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We need a method of managing CSS complexity at scale, as many developers contribute and share styling across many applications. Styles must not overlap or conflict inadvertently, which causes non-deterministic behaviour and defects. It must be easy for developers to do the right thing, even if they are not experts at CSS.


In a component architecture, co-locating styles with components is an appropriate strategy to deal with this complexity.


An often-used methodology is an agreed-upon naming convention for CSS classes, such as BEM (Block-Element-Modifier). While conventions are useful, everyone must always remember to follow the BEM rules. This results in a manual process that is prone to mistakes.


The preferred approach is to use automated build-time style scoping in combination with co-location of styles and components. With minimal tooling, styles are scoped automatically as part of the application's build process. This allows the developer to use the class names that make the most sense for each component (or to stop manually writing class names altogether), without worrying about style conflicts or inadvertent class name overriding.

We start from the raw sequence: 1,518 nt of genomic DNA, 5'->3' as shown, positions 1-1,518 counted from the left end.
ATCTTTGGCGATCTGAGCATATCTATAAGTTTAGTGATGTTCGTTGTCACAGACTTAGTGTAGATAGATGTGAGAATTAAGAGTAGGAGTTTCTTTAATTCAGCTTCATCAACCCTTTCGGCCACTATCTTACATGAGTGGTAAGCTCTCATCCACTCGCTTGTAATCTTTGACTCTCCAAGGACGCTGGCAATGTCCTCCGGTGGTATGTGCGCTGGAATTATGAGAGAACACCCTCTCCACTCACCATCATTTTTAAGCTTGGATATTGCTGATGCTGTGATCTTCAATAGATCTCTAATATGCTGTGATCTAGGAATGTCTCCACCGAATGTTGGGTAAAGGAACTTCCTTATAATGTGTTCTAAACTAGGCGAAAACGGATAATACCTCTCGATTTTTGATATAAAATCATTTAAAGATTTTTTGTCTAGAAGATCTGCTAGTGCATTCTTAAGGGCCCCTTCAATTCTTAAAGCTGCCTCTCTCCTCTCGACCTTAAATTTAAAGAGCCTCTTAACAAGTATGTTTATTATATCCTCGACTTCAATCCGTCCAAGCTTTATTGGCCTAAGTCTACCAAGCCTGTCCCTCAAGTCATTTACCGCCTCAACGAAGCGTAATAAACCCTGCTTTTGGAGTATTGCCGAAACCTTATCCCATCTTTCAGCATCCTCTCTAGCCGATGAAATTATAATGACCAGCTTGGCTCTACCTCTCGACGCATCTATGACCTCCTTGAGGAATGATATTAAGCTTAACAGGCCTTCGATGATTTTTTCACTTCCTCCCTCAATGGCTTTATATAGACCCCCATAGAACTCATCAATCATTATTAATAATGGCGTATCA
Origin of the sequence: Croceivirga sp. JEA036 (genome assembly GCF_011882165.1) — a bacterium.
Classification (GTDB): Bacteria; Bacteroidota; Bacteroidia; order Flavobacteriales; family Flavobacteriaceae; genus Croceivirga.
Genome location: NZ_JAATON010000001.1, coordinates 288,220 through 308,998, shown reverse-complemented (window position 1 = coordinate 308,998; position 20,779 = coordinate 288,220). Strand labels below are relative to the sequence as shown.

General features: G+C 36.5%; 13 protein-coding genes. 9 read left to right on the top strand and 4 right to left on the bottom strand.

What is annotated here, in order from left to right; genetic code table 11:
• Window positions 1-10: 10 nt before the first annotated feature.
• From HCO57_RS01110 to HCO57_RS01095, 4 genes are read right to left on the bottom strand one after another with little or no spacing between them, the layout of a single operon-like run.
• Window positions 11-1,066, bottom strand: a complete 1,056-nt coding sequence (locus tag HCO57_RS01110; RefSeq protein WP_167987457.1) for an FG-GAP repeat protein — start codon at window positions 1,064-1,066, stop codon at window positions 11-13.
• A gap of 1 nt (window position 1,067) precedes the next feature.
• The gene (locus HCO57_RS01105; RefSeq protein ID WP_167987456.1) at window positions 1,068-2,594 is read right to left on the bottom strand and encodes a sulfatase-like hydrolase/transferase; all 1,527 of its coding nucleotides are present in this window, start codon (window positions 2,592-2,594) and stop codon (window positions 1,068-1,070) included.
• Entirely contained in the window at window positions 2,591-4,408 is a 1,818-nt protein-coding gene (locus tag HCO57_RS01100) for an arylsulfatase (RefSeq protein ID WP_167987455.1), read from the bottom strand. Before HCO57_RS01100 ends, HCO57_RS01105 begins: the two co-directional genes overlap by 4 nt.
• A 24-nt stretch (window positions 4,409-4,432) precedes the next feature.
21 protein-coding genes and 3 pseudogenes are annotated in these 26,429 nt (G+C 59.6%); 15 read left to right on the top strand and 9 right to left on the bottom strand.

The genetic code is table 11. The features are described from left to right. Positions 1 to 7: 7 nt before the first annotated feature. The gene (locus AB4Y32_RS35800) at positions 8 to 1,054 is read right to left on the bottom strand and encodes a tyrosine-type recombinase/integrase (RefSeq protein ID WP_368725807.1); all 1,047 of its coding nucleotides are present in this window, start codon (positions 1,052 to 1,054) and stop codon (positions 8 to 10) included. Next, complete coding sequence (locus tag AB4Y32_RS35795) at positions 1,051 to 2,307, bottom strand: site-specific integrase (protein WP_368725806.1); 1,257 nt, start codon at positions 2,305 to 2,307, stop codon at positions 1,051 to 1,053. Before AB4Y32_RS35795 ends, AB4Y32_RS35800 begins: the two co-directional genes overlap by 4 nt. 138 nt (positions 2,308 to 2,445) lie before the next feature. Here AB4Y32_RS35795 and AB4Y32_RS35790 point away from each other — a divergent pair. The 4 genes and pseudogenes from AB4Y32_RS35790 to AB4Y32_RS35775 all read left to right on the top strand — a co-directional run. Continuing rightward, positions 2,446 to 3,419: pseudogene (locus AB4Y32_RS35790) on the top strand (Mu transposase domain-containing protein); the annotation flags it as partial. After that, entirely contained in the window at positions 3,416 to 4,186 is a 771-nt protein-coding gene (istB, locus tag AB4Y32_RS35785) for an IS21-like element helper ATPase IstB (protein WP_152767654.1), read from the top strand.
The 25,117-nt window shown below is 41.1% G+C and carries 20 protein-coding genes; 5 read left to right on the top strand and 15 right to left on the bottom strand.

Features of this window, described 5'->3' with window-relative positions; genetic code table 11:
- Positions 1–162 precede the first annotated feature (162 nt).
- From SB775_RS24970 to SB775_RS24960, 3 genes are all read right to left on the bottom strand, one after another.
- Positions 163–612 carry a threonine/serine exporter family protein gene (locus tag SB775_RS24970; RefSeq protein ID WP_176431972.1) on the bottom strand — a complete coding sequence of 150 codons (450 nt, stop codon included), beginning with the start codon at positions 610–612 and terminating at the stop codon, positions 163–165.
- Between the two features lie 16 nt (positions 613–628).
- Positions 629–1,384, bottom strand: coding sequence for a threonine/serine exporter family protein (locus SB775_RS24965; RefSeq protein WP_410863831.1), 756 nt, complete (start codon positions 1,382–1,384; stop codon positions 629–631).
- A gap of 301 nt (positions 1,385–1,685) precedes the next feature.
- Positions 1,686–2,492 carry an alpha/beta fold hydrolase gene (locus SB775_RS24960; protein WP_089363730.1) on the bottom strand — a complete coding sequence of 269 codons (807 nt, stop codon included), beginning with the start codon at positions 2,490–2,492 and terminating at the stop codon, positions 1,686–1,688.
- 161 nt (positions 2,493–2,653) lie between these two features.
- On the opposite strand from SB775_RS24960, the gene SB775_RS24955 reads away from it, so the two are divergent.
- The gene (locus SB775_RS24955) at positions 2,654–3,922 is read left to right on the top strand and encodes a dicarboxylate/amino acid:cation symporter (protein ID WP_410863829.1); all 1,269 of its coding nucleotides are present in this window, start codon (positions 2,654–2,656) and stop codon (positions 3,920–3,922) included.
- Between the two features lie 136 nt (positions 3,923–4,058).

While we do not currenly have a standardized technology to handle automated build-time style scoping, there are a few libraries in use today, including styled-components and CSS Modules. We hope to soon agree on a recommended technology.

We also have some best practices to follow when styling applications:

  • Always try to reuse existing styles and components (such as TDS components) before creating new styles.
  • Write styles in JavaScript (CSS-in-JS) rather than using a pre-processor such as Sass or plain CSS.
  • Follow the "styled component" pattern by attaching styles directly to components.
  • Push logic out of CSS into JavaScript (such as animations, pseudo-states such as :hover/:focus, media queries) so that the code is easier to reason about, test, and maintain.
  • Share functionality via components instead of CSS classes (even layout or animations can be created as components).